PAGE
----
Nye County detective put on leave for alleged role in supervisor’s arrest

PAHRUMP — A Nye County sheriff’s detective has been placed on administrative leave after an investigation was opened into last week’s arrest of one of his superiors and a longtime sheriff’s volunteer accused of removing political signs from private property.

Det. David Boruchowitz, himself no stranger to controversy, was placed on leave Sunday by Sheriff Tony DeMeo, sources close to the investigation said Monday. DeMeo was out of the country and could not be reached for comment.

The administrative probe comes after Boruchowitz’s involvement in the arrest of Assistant Sheriff Rick Marshall, who is looking to replace DeMeo in the November election, and longtime sheriff’s volunteer Ben Gulley.

Insiders say Boruchowtiz orchestrated Marshall and Gulley’s arrests. The detective declined comment Monday.

A sheriff’s lieutenant is leading the preliminary investigation. Findings will be turned over to the Nevada attorney general’s office for review. Search warrants have also been issued for Boruchowitz’s work phones.

Sheriff’s investigators arrested Marshall and Gulley on April 22 after receiving a report from Steven Lee, president of Citizens to Elect an Ethical Nye County Sheriff, a political action committee, that they stole and destroyed 40 to 50 of his political signs. The signs, which said “Anybody But Rick,” are part of a campaign to keep Marshall out of the sheriff’s seat.

Marshall, who declined comment Monday, previously asserted he did not break the law by removing signs from private property because he had permission from the property owner to do so.

Lee has said he was unaware that any property owners were upset about his signs being on their property.

After receiving the phone call from Lee, Boruchowitz reportedly called sheriff’s dispatchers seeking back-up. He was then joined by more than a half-dozen other deputies — some traveling at high rates of speed to assist their fellow officer. Marshall and Gulley were pulled over and arrested during a traffic stop, and some deputies drew their service weapons. Boruchowitz nor other deputies did not consult with with superiors before taking Marshall and Gulley into custody.

Boruchowitz is president of the Nye County Law Enforcement Association, a union that represents street-level deputies. A union official, who asked to be kept anonymous, said Monday that Boruchowitz was talking with union lawyers and crafting a statement about being placed on leave. A statement was not immediately made available.

Gulley was put on leave from his volunteer job but quit. He said Monday he is weighing his legal options and believes his arrest is part of a politically-motivated conspiracy.

Marshall was initially placed on leave but convinced DeMeo in a phone conversation that he should continue to lead the agency in the sheriff’s absence.

Nye County District Attorney Brian Kunzi said he was turning reports and evidence detailing Marshall and Gulley’s arrests over to the attorney general’s office.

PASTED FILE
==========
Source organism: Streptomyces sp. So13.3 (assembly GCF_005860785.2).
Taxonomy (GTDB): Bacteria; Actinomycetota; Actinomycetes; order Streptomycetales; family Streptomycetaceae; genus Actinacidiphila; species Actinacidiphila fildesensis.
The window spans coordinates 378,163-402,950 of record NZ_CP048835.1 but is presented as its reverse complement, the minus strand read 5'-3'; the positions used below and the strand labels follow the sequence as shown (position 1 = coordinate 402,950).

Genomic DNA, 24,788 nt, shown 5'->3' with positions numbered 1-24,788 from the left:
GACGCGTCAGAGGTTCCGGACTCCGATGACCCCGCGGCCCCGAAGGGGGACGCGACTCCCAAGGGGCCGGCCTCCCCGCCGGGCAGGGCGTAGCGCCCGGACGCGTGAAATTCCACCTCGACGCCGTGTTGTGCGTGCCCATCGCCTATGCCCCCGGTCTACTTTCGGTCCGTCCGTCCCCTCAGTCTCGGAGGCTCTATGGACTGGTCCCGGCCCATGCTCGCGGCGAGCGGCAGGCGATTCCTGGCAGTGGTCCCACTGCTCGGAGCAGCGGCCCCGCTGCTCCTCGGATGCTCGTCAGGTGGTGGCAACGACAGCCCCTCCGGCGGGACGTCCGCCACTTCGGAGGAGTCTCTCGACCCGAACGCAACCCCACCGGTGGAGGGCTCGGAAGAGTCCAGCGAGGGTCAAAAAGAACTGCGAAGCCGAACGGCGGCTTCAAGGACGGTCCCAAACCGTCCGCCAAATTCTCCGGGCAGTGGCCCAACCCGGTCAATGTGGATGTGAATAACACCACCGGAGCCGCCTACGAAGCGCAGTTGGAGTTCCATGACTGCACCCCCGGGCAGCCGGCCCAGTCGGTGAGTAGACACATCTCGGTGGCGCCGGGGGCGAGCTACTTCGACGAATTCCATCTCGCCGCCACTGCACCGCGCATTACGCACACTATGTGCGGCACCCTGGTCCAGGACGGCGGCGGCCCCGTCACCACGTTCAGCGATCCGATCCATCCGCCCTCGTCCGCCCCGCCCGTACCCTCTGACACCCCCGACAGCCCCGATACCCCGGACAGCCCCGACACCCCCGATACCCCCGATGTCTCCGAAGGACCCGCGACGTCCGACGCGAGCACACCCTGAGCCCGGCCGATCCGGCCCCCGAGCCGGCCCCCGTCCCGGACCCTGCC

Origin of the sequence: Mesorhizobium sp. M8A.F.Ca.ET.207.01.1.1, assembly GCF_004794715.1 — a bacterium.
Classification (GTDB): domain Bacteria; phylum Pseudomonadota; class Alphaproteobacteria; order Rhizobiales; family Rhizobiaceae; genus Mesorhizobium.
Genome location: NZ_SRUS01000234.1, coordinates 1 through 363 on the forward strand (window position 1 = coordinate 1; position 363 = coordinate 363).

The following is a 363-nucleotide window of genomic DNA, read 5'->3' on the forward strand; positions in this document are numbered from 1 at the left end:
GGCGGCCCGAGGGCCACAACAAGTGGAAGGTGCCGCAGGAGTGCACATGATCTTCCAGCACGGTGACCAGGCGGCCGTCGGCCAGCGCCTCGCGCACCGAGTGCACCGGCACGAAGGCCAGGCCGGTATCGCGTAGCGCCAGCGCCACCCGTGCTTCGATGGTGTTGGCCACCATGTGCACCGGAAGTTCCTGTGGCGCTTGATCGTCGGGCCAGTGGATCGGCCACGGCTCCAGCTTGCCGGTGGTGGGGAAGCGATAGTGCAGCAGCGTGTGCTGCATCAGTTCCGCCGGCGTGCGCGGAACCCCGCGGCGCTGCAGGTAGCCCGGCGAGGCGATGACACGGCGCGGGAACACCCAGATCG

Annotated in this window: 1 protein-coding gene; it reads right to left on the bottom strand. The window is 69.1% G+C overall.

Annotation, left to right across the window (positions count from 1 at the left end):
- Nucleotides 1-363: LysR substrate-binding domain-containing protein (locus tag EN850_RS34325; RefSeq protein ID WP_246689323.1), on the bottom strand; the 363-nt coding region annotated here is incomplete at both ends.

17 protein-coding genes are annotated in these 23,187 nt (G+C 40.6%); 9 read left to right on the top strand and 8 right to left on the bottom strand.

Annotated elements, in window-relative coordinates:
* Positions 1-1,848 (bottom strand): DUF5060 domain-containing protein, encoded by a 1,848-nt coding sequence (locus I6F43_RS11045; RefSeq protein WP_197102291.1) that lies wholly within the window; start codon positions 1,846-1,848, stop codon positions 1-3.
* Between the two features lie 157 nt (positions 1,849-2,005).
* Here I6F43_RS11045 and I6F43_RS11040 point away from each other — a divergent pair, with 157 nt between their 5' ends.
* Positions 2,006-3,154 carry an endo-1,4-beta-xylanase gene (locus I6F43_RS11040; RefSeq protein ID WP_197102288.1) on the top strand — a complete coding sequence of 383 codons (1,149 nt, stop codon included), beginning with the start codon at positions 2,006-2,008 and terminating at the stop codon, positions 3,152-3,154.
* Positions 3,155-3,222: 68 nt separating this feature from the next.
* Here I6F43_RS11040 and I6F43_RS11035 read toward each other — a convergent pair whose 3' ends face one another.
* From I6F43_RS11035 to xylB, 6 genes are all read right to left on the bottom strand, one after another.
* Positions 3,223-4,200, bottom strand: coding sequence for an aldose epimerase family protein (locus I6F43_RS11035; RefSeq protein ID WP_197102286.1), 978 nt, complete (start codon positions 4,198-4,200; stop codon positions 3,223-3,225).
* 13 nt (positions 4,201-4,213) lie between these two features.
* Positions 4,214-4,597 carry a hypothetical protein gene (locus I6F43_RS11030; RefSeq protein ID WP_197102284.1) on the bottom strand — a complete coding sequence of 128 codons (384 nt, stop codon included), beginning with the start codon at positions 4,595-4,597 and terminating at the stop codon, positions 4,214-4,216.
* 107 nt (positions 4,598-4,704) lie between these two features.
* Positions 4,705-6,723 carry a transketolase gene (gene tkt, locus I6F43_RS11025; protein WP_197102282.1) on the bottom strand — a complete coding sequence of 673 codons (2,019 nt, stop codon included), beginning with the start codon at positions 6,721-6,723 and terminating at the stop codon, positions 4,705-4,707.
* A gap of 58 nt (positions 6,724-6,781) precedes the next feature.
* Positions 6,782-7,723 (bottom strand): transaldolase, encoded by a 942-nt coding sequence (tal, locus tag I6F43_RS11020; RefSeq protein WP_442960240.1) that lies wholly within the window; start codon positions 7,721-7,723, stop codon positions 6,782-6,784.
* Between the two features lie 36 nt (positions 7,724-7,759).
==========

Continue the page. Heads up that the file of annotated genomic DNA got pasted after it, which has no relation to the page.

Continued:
“I have made the determination that my close working relationship with the SO command on many issues including personnel matters, which usually involves Asst. Sheriff Marshall, creates a conflict that necessitates this case be reviewed by the Attorney General,” Kunzi said in an email. “There are many aspects of how this investigation was conducted that warrant a fair degree of scrutiny that have nothing to do with any criminal charges being brought against Asst. Sheriff Marshall or Mr. Gulley. There is far more to this case than just whether $250 worth of political signs were removed and determining who is responsible,” he wrote in an email.

Kunzi also noted that potentially conflicting statements about “why and how the arrests were executed is why additional inquiry may be necessary.”

Boruchowitz is a controversial figure in Nye County law enforcement. Once considered DeMeo’s pit bull, he has fallen out of favor with top brass ever since becoming union president in 2011. Since then, he has filed dozens upon dozens of grievances against superiors, claiming everything from sexual harassment of female deputies to arbitrary discipline decisions based on personal relationships.

The detective was arrested in May 2010 and charged with 20 felonies and five gross misdemeanors after a special prosecutor hired by Bob Beckett, then the county’s district attorney, found probable cause that the detective misused his position to target two sheriff’s candidates as well as Beckett. Beckett eventually left office after facing criminal charges as well.

Boruchowitz eventually sued the county in 2011 and again in 2012 for false arrest and other claims detailed in a still-pending federal civil lawsuit.

The detective was in the spotlight again as recently as August of last year following word he was under investigation for allegedly coercing a woman to file a false complaint with the Nye County School District against the wife of a public defender who works as a school occupational therapist. The district dropped the complaint after the witness signed an affidavit saying she made up the information at the request of the detective.

The state Public Safety Department’s division of investigations was brought in to investigate the claims. It reportedly issued a report to DeMeo earlier this year detailing its findings. DeMeo is currently weighing what, if any, actions he will take against the detective.